Moshe Ninio Glass II, 2012
Impression jet d'encre pigmentaire, 105,5 x 72 ,5 cm
Œuvre acquise en 2013 avec le concours d’un groupe de collectionneurs et la participation du Fram-Île-de-France
The mahJ is showing two cycles of recent works: Glass(es) (2010–11), Morgen (2010–2015) and its extension, Decor: morgen appendix (2015–16). Moshe Ninio’s “forensic” exploration of existing images transform historic relics—an object on display in a museum and a TV show filmed in the early 1960s—into disturbing abstractions.
Moshe Ninio, born in Tel Aviv in 1953, has established himself as a singular presence on the contemporary art scene. The few works he produces are the result of lengthy maturation and seek to shift the status of the image into another, polemical and spiritual realm.
Glass(es) was created from photographs of the bulletproof glass booth in which Adolf Eichmann sat during his trial in Jerusalem in 1961 (they are the first photographs ever taken from inside the booth). In an ordered sequence composed of three pieces, each a stage in a process of transition from photography to image, simple manipulations (duplication, superimposition) conjure the apparition of a ghostlike “stain” in the middle of the image.
Morgen, a two-screen video, was created for the Shibboleth exhibition at the Dvir Gallery in Tel Aviv, named after the eponymous poem by Paul Celan and a biblical episode (Judges 12, 4-6), in which failure to correctly pronounce the word “shibboleth” sentences members of Ephraim’s tribe to death. In 1965, Esther Ofarim was the first Israeli singer to perform on German television—in Israel this was regarded as an act of treason. She sang the hit song Morgen ist alles vorüber (Tomorrow Everything Is Over), whose lyrics she had learnt phonetically. The subtle changes Moshe Ninio made to the original video heighten the drama. The most “surgical” of these is his digital reworking of the original camera movement and focus on the fraction of a second in which the singer’s mouth contorts uncontrollably as she struggles to pronounce the word “muss” (must), a “lapsus” that becomes the climax of her performance.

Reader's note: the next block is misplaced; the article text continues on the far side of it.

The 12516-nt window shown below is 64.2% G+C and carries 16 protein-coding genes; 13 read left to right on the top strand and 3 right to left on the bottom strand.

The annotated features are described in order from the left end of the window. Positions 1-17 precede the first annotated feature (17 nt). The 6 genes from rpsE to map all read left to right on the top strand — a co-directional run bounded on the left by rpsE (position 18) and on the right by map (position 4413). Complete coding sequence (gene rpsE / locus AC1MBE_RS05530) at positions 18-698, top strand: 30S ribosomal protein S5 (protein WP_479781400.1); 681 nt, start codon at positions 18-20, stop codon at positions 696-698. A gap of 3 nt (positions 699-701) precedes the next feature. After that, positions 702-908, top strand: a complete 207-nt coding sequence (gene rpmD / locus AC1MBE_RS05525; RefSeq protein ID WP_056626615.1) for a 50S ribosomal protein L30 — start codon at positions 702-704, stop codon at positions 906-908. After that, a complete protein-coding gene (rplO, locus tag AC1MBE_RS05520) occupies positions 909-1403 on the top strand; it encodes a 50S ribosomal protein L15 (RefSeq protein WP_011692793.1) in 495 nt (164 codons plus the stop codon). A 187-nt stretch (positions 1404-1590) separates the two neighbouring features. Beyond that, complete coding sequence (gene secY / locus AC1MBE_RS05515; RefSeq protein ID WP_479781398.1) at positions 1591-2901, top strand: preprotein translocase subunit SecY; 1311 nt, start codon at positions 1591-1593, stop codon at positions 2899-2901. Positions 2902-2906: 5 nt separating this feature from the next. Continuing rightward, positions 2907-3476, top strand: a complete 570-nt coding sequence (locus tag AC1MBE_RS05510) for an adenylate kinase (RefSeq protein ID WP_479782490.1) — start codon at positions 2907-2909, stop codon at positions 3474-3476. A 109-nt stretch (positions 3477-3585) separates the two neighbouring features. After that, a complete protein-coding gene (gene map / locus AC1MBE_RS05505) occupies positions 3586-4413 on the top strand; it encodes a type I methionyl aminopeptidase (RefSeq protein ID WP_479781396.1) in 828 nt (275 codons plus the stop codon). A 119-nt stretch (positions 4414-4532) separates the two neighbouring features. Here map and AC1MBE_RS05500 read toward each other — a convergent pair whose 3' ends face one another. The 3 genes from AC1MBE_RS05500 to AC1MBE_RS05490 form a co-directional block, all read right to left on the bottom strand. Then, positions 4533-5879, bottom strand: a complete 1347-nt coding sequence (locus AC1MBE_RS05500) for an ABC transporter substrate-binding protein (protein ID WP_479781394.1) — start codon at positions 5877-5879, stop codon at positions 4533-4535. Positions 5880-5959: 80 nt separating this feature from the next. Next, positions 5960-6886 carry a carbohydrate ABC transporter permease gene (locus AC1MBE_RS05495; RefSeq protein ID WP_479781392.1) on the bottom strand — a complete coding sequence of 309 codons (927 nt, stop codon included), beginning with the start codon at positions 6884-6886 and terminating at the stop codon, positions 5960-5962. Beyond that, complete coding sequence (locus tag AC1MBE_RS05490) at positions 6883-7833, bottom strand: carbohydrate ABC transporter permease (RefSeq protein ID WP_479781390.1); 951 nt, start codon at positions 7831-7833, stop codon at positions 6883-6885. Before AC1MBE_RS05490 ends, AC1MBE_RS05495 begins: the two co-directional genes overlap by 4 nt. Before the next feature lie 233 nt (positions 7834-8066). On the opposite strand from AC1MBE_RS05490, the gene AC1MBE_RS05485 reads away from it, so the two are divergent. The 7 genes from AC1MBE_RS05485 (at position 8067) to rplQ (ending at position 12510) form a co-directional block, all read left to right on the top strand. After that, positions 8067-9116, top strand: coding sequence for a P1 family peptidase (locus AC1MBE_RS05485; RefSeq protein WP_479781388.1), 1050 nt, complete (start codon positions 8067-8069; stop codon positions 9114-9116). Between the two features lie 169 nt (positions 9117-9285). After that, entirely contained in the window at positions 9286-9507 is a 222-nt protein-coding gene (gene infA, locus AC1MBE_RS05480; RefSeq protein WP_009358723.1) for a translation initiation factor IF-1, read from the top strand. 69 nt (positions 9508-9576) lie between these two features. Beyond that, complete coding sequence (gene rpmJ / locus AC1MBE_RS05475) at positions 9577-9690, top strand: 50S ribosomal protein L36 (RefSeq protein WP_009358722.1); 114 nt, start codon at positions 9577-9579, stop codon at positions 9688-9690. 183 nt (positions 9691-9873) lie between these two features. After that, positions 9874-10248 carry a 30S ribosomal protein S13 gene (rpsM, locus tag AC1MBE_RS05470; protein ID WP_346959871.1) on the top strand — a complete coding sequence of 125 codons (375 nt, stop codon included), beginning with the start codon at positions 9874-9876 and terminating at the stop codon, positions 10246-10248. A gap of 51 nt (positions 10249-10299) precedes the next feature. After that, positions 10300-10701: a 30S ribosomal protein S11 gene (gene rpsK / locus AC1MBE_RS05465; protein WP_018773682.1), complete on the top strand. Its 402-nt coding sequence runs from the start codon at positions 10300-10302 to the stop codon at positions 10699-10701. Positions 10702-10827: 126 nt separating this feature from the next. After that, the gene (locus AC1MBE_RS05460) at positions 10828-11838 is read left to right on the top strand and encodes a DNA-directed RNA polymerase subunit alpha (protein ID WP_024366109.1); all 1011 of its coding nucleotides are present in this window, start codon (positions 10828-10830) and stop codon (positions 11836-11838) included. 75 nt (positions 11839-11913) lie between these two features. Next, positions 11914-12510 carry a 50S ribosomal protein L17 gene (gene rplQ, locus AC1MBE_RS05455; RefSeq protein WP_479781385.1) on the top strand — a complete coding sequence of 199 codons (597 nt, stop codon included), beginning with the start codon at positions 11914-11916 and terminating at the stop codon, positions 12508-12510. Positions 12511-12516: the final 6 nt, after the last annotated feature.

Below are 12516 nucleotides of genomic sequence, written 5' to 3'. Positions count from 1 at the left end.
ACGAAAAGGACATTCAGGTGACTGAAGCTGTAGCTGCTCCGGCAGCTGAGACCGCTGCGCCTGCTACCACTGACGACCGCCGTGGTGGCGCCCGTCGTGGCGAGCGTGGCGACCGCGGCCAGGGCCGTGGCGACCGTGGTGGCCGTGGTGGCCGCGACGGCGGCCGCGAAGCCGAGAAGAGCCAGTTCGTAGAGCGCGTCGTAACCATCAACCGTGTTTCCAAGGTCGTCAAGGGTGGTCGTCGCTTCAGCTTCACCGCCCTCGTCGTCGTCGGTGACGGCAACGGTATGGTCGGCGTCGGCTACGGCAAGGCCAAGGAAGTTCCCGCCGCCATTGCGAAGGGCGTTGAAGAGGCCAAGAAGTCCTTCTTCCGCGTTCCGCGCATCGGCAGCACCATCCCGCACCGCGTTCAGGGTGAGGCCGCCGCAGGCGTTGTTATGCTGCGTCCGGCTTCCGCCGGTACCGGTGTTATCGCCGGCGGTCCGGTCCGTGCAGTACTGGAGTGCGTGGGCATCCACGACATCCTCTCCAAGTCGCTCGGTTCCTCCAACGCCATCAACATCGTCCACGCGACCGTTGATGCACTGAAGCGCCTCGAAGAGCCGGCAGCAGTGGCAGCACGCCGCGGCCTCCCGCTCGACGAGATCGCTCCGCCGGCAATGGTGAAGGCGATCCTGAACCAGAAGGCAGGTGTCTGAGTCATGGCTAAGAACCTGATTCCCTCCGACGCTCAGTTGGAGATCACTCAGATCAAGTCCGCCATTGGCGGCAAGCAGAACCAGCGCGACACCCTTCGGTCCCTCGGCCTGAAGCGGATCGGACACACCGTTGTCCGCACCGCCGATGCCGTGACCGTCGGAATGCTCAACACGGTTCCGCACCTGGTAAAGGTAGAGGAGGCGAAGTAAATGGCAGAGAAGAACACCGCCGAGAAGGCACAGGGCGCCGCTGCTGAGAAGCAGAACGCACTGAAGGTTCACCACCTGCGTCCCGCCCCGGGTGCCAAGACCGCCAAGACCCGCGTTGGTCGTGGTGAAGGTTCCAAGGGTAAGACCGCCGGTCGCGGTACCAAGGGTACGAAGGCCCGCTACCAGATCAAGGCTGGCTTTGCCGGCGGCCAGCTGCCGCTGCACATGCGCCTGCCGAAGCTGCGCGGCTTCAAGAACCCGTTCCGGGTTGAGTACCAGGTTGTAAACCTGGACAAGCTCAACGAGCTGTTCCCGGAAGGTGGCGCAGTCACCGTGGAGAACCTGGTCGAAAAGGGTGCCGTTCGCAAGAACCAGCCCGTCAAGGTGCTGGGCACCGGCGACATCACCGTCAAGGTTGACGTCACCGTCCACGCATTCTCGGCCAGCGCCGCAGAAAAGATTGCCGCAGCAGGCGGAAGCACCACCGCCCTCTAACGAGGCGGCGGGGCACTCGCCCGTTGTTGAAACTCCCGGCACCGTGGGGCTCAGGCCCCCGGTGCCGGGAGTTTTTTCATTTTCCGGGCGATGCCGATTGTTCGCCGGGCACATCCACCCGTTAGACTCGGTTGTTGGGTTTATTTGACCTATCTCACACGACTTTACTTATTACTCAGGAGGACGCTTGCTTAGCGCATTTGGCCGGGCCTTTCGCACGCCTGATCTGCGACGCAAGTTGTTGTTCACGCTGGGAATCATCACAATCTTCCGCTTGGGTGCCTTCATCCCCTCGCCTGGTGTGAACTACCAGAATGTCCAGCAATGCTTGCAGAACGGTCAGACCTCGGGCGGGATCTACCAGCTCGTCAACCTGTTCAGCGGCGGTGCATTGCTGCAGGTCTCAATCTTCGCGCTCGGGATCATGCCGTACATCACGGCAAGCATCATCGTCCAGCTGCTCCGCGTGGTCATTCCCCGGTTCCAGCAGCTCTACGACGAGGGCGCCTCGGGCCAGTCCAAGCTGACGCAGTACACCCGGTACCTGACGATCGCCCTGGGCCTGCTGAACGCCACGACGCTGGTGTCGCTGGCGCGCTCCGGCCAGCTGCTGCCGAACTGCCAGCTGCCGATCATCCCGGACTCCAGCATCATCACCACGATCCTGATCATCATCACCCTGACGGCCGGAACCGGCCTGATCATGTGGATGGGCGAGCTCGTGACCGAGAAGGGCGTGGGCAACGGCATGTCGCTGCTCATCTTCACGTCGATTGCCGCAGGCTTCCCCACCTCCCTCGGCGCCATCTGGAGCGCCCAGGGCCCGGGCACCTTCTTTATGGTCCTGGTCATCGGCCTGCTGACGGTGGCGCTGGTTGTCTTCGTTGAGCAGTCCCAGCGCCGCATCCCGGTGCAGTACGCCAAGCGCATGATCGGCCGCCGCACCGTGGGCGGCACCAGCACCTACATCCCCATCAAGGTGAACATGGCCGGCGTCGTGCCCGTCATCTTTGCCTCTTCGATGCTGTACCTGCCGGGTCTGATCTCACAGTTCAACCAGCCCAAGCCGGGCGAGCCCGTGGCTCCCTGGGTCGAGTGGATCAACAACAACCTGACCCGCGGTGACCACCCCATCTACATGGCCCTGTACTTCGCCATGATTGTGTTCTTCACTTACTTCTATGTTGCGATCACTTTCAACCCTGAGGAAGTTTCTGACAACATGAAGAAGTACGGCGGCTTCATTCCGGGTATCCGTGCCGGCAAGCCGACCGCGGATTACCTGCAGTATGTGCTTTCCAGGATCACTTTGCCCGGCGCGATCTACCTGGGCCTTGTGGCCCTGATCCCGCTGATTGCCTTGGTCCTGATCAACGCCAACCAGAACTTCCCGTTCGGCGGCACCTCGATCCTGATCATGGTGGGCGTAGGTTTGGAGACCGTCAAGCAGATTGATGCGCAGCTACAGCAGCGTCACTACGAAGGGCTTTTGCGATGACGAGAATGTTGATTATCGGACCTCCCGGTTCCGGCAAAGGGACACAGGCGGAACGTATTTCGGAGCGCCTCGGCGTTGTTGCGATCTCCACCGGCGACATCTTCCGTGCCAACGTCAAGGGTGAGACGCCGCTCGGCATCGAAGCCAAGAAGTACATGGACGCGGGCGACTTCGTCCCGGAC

Decor: morgen_appendix, the physical anchor of the video work, is a “remake” of a detail of the optical decor in which Esther Ofarim is performing.
Moshe Ninio has entitled his exhibition Lapse, in the sense of an interval of time but also in the sense of time-lapse photography, the condensing, compressing and accelerating of time frequently used in cinema. Thus the artist is inviting us to consider the effects of time on historic processes, like the effects of erosion on archaeological ruins.
The book accompanying this exhibition features contributions by Bernard Blistène, director of the Musée national d’Art moderne, Tal Sterngast, historian and art critic, and Gérard Wajcman, writer and psychoanalyst.